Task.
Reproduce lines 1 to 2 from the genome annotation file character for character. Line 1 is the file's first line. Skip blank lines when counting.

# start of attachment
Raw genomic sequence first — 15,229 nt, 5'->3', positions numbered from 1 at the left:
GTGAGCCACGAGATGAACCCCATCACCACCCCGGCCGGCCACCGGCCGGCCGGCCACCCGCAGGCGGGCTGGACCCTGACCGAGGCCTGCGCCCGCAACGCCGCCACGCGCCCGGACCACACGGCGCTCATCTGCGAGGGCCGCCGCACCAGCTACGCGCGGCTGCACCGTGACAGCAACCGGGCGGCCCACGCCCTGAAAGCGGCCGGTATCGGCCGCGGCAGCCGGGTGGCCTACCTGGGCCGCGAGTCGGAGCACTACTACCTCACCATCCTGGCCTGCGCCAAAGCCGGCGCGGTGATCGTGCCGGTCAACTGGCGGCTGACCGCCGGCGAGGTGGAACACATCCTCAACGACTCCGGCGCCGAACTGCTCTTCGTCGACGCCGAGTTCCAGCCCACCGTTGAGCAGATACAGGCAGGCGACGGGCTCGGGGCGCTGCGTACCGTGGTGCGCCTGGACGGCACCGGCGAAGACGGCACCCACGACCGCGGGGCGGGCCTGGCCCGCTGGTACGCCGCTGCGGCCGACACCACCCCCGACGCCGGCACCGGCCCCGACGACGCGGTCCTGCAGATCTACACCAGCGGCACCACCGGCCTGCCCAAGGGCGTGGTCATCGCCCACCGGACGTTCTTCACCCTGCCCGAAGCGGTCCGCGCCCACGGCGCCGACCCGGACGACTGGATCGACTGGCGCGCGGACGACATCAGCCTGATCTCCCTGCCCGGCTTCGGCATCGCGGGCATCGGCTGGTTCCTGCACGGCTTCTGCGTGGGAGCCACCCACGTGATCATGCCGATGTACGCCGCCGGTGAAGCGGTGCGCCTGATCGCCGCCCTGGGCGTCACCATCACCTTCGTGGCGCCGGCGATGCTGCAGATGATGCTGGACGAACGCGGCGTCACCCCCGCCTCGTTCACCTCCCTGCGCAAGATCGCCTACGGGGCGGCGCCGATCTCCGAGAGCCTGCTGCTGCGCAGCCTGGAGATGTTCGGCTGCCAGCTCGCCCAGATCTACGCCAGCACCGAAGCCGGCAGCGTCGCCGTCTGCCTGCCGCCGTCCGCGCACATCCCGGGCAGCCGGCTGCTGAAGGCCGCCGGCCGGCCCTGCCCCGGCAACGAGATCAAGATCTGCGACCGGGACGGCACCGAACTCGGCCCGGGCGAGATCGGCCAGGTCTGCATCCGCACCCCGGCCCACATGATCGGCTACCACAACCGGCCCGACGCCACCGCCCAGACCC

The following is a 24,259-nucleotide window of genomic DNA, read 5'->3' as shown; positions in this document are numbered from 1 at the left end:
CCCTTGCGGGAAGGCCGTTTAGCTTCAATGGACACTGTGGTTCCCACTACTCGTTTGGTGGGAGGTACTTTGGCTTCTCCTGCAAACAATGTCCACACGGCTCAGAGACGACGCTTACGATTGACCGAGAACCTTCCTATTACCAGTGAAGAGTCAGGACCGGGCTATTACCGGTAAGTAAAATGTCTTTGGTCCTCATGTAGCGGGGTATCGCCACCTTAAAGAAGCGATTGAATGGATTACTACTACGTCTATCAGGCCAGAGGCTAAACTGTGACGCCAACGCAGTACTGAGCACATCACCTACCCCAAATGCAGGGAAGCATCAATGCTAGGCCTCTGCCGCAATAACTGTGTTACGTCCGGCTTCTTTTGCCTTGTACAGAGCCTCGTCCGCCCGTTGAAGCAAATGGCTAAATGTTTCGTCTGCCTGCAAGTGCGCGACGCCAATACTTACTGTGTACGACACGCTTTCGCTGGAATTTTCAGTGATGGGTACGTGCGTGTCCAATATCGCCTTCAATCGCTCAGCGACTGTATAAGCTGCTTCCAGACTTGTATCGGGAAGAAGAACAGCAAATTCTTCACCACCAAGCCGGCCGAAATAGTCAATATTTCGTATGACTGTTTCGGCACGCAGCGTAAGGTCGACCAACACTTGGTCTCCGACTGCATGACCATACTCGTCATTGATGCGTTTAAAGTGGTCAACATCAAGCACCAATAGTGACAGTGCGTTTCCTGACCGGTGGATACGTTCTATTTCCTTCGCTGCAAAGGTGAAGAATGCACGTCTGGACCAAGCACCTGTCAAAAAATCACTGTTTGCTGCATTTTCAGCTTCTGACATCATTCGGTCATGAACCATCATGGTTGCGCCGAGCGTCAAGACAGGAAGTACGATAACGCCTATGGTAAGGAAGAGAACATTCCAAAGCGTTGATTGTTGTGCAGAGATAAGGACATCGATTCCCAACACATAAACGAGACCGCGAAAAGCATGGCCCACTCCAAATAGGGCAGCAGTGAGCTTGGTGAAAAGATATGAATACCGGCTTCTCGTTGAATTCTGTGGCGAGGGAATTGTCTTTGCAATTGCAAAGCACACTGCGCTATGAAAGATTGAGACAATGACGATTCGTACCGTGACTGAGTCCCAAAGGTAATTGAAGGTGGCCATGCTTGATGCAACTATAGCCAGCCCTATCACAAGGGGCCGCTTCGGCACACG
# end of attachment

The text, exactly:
Raw genomic sequence first — 15,229 nt, 5'->3', positions numbered from 1 at the left:
GTGAGCCACGAGATGAACCCCATCACCACCCCGGCCGGCCACCGGCCGGCCGGCCACCCGCAGGCGGGCTGGACCCTGACCGAGGCCTGCGCCCGCAACGCCGCCACGCGCCCGGACCACACGGCGCTCATCTGCGAGGGCCGCCGCACCAGCTACGCGCGGCTGCACCGTGACAGCAACCGGGCGGCCCACGCCCTGAAAGCGGCCGGTATCGGCCGCGGCAGCCGGGTGGCCTACCTGGGCCGCGAGTCGGAGCACTACTACCTCACCATCCTGGCCTGCGCCAAAGCCGGCGCGGTGATCGTGCCGGTCAACTGGCGGCTGACCGCCGGCGAGGTGGAACACATCCTCAACGACTCCGGCGCCGAACTGCTCTTCGTCGACGCCGAGTTCCAGCCCACCGTTGAGCAGATACAGGCAGGCGACGGGCTCGGGGCGCTGCGTACCGTGGTGCGCCTGGACGGCACCGGCGAAGACGGCACCCACGACCGCGGGGCGGGCCTGGCCCGCTGGTACGCCGCTGCGGCCGACACCACCCCCGACGCCGGCACCGGCCCCGACGACGCGGTCCTGCAGATCTACACCAGCGGCACCACCGGCCTGCCCAAGGGCGTGGTCATCGCCCACCGGACGTTCTTCACCCTGCCCGAAGCGGTCCGCGCCCACGGCGCCGACCCGGACGACTGGATCGACTGGCGCGCGGACGACATCAGCCTGATCTCCCTGCCCGGCTTCGGCATCGCGGGCATCGGCTGGTTCCTGCACGGCTTCTGCGTGGGAGCCACCCACGTGATCATGCCGATGTACGCCGCCGGTGAAGCGGTGCGCCTGATCGCCGCCCTGGGCGTCACCATCACCTTCGTGGCGCCGGCGATGCTGCAGATGATGCTGGACGAACGCGGCGTCACCCCCGCCTCGTTCACCTCCCTGCGCAAGATCGCCTACGGGGCGGCGCCGATCTCCGAGAGCCTGCTGCTGCGCAGCCTGGAGATGTTCGGCTGCCAGCTCGCCCAGATCTACGCCAGCACCGAAGCCGGCAGCGTCGCCGTCTGCCTGCCGCCGTCCGCGCACATCCCGGGCAGCCGGCTGCTGAAGGCCGCCGGCCGGCCCTGCCCCGGCAACGAGATCAAGATCTGCGACCGGGACGGCACCGAACTCGGCCCGGGCGAGATCGGCCAGGTCTGCATCCGCACCCCGGCCCACATGATCGGCTACCACAACCGGCCCGACGCCACCGCCCAGACCC